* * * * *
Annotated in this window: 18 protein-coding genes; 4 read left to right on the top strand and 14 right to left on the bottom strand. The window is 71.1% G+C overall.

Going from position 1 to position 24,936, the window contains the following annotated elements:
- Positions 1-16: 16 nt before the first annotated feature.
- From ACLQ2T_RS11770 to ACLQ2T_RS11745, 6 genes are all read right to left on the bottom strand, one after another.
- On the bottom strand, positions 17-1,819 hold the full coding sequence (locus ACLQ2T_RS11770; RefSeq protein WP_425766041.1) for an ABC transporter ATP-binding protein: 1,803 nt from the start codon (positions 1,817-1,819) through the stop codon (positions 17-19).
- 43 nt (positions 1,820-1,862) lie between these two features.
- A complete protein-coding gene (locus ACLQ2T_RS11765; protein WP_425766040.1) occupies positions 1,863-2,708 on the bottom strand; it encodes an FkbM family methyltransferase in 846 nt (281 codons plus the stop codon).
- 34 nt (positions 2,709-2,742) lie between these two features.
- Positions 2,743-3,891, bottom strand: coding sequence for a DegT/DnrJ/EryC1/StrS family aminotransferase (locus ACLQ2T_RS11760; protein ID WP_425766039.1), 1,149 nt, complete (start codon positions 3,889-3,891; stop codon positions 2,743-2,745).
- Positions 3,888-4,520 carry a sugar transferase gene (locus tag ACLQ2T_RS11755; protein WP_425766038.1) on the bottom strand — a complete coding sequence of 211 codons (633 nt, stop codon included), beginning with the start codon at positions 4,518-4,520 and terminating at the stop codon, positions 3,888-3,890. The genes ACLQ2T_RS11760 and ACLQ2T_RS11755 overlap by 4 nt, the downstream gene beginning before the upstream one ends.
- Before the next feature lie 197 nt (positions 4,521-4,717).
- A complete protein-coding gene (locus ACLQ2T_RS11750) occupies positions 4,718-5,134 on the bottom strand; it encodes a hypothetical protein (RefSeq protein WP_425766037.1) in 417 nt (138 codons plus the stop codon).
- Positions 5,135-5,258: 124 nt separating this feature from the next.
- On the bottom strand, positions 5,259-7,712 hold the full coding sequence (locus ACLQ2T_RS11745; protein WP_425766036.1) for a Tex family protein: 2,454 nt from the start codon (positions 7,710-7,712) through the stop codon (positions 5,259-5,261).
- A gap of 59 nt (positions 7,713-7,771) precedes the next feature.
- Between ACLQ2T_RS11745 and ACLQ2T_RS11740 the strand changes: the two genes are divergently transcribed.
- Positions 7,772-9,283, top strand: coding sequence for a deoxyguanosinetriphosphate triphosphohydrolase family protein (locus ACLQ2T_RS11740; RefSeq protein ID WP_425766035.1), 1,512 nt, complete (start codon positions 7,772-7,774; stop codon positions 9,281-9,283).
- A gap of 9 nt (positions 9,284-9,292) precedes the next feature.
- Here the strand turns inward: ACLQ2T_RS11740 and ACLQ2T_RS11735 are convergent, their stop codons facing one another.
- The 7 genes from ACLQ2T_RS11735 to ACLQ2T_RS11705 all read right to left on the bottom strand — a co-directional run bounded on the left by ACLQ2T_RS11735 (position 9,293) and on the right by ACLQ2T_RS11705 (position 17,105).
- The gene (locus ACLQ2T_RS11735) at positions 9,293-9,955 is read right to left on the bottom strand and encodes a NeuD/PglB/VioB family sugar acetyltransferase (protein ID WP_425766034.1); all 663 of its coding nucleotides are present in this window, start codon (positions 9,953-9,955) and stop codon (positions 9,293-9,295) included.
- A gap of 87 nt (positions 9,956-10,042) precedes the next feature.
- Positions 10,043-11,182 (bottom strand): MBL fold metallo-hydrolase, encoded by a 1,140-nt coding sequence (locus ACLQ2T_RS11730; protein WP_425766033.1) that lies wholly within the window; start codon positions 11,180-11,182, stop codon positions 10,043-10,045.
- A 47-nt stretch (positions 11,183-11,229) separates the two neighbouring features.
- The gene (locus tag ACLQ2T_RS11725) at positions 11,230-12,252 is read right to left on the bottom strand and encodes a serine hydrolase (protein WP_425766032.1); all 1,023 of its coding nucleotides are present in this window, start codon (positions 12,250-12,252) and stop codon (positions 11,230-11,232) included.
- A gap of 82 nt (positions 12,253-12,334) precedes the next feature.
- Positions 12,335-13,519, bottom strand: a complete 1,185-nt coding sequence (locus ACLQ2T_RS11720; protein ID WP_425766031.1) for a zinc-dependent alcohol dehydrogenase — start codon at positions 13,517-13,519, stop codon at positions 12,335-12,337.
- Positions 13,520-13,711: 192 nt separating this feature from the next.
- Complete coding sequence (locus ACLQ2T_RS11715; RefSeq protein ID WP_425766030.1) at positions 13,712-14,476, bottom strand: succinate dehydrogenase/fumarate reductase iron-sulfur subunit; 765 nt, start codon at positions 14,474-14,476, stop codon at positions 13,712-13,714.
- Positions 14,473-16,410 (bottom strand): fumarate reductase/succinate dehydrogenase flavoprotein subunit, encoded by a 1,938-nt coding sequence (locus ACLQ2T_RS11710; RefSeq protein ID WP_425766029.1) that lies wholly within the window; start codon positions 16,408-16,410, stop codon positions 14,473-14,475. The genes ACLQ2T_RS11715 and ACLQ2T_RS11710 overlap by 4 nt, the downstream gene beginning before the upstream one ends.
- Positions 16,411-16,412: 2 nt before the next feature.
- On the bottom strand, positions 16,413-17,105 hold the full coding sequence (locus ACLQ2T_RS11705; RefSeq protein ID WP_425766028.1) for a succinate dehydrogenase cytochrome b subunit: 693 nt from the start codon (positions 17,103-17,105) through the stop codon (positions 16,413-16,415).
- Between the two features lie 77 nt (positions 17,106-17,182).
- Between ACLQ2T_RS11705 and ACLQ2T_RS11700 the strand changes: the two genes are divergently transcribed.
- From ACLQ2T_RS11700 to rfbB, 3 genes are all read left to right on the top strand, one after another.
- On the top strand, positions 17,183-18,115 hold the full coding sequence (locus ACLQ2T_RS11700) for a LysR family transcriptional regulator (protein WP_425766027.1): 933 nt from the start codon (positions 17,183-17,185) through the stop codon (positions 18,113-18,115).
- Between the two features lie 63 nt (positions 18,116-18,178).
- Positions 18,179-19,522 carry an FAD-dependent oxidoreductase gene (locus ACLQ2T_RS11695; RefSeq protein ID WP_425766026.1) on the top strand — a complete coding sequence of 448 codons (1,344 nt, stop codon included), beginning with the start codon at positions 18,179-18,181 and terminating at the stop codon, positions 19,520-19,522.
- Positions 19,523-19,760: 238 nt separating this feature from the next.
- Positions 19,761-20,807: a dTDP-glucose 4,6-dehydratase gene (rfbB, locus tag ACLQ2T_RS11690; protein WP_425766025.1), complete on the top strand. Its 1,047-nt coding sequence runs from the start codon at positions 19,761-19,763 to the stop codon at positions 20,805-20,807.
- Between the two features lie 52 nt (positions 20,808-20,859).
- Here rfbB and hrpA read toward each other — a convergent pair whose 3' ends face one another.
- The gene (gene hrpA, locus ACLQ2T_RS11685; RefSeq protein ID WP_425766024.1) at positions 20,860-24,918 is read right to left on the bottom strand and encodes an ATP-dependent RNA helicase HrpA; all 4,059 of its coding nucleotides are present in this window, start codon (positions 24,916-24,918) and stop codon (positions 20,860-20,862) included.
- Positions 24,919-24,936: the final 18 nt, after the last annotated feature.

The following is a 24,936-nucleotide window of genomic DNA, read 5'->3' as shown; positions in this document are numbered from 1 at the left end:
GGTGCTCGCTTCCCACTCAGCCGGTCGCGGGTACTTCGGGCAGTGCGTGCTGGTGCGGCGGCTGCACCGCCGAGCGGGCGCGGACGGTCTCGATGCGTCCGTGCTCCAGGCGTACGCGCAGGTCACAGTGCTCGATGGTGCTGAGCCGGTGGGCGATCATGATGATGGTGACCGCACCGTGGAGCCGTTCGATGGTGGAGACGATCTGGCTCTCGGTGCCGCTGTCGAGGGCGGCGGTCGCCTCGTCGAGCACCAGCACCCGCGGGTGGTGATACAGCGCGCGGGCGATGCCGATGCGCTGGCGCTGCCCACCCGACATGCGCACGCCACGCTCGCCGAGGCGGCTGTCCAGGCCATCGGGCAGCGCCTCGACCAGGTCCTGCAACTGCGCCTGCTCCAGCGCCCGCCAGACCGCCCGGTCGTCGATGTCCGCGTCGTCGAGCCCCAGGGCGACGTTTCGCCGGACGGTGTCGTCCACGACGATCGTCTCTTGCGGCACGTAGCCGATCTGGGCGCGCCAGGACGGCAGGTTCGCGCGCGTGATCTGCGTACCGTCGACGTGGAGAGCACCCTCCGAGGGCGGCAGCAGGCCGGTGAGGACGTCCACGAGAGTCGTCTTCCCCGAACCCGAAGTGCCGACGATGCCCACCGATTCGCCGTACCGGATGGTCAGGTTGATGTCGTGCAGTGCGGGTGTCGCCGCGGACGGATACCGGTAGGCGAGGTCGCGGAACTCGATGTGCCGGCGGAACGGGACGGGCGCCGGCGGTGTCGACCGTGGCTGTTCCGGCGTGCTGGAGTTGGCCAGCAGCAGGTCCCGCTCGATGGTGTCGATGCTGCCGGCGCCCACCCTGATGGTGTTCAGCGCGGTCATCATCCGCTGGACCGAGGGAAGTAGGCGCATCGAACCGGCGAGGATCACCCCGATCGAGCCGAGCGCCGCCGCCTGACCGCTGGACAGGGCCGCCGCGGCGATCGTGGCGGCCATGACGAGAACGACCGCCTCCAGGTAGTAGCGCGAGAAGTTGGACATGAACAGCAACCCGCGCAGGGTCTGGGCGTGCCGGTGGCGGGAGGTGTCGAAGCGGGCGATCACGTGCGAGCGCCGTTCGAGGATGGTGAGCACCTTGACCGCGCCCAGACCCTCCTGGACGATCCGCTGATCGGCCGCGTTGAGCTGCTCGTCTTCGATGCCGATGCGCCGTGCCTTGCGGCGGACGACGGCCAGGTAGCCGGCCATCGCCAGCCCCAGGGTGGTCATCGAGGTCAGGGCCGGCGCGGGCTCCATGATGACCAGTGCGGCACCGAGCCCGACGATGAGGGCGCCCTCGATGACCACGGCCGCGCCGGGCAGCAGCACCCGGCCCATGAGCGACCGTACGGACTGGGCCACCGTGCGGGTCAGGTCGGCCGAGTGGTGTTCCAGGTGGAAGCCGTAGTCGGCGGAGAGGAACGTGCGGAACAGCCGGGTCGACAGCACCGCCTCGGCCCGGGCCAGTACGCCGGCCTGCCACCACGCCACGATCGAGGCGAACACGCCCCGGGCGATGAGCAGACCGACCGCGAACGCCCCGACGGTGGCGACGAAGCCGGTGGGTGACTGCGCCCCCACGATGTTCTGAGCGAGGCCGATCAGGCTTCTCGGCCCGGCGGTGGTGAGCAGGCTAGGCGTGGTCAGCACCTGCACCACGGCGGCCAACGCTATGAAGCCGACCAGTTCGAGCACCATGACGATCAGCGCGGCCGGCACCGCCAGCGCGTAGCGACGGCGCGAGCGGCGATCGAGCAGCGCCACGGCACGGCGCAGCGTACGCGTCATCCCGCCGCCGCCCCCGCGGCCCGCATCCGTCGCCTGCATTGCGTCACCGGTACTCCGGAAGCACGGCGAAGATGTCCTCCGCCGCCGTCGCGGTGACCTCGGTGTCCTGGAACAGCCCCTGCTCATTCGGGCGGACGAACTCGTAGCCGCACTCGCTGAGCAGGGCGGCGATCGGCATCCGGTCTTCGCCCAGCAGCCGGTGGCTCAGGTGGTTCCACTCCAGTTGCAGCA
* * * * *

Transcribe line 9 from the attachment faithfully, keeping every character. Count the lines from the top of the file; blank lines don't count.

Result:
- Positions 2,743-3,891, bottom strand: coding sequence for a DegT/DnrJ/EryC1/StrS family aminotransferase (locus ACLQ2T_RS11760; protein ID WP_425766039.1), 1,149 nt, complete (start codon positions 3,889-3,891; stop codon positions 2,743-2,745).